10 Reasons We Get Angry and Their Solutions
Updated: May 1, 2022
Think back to the last time you got angry. What happened? I personally remember getting angry at the other person for not listening to me, but the other person was angry at me for not listening to them too.
After venting anger, the relationship was damaged, and I then felt regret and helplessness. I can definitely relate to what Seneca said:
"There is no more stupefying thing than anger, nothing more bent on its own strength. If successful, none more arrogant, if foiled, none more insane--since it's not driven back by weariness even in defeat, when fortune removes its adversary it turns its teeth on itself."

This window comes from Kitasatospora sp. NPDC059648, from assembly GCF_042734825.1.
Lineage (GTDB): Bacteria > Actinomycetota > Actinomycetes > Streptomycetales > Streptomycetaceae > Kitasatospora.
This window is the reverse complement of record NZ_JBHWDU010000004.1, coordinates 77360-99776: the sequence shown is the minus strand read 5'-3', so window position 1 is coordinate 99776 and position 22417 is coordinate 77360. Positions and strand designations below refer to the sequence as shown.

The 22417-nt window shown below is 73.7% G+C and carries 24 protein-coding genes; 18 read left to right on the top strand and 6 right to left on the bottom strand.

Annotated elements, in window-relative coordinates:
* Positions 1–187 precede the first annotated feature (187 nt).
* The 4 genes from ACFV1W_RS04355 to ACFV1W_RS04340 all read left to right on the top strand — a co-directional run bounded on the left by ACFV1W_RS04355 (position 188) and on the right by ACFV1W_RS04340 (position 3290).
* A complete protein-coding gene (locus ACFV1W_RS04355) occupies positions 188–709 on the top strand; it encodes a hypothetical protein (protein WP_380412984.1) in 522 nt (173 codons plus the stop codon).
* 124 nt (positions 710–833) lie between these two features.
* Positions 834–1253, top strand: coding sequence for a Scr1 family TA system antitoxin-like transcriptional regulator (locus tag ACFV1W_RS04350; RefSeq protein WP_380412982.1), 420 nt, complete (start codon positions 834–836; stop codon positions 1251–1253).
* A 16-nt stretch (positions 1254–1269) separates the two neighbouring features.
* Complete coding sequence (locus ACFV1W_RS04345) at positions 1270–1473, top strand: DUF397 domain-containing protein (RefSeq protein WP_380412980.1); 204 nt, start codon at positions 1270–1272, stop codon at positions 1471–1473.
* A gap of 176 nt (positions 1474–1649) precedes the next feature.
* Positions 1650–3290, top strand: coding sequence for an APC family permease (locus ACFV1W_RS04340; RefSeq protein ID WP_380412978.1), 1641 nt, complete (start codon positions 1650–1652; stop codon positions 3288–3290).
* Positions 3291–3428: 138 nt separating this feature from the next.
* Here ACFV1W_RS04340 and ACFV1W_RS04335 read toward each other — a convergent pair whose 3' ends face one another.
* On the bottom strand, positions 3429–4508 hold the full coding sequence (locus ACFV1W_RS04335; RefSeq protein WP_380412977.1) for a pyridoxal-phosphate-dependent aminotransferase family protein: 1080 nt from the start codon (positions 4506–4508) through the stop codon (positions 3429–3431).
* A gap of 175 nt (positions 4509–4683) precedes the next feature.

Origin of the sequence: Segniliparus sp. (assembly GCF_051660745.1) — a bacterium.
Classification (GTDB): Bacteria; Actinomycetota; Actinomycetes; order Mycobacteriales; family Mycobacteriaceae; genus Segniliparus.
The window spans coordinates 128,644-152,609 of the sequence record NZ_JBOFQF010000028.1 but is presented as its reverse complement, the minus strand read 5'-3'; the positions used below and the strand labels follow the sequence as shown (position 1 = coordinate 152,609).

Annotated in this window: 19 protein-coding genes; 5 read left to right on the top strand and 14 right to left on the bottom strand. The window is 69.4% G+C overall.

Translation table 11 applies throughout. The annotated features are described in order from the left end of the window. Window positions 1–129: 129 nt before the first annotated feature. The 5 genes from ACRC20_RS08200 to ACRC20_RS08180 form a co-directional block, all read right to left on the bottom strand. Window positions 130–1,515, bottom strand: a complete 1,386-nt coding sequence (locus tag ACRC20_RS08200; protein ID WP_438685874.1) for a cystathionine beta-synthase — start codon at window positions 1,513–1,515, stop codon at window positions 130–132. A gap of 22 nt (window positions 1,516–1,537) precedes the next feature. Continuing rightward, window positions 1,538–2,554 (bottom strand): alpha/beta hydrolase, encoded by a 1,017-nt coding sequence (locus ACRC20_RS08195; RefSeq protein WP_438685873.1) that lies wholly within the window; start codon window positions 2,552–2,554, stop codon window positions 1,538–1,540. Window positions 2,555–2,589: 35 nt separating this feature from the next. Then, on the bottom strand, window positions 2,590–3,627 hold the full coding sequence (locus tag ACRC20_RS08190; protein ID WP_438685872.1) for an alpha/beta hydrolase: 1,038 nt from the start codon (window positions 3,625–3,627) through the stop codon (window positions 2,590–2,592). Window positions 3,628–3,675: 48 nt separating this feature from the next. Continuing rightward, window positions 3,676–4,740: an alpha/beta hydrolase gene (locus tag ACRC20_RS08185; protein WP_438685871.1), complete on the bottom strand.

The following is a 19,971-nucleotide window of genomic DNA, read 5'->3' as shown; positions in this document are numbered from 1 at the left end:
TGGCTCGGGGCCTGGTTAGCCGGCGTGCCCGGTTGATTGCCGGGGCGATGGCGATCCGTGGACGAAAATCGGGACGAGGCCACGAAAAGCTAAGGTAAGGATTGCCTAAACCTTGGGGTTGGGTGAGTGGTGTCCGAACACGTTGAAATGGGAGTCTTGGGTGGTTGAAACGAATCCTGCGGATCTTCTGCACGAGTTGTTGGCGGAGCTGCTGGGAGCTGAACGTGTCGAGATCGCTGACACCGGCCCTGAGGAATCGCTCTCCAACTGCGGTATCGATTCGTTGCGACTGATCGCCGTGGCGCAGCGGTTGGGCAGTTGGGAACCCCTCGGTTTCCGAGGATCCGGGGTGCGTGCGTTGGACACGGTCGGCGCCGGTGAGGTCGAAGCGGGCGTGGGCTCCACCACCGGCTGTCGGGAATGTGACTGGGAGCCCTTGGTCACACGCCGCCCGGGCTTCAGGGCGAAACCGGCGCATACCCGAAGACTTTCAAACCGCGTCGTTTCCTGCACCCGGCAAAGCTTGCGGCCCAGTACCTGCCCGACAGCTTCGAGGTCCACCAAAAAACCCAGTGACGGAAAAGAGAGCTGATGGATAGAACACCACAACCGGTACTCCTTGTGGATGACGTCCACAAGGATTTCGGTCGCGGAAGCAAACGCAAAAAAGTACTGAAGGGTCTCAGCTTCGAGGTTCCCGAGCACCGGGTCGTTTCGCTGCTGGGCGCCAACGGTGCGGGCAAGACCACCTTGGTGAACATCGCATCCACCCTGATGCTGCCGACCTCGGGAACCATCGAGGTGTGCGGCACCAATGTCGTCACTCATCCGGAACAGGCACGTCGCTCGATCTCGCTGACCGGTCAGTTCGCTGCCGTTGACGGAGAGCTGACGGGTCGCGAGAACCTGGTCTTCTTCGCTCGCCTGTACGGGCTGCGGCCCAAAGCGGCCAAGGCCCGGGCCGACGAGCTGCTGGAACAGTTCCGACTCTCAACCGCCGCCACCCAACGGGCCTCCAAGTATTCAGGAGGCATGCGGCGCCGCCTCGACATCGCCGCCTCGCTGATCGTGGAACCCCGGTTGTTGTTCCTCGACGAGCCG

Anger makes us feel bad afterwards, it hurts our relationship with others, and it harms our heart and blood vessels. Other milder forms of anger are annoyance, upset, and frustration.
The Buddha said,
"To be angry is to let other's mistakes punish yourself."
Given how harmful and unproductive anger is, how can we let go of anger? Well, we must find the reason for our anger, and then apply the appropriate mental medicine.
This comprehensive article will aim to cover all the reasons people get angry:
You always remember people's faults and wrongs but not their goodness
(You can click on the reason to jump to that section.)
Each section will explain that reason, provide solutions, and illustrate an example. Here is a summary chart:
Now let's go into each reason in more detail.
Reason 1: You think you are right.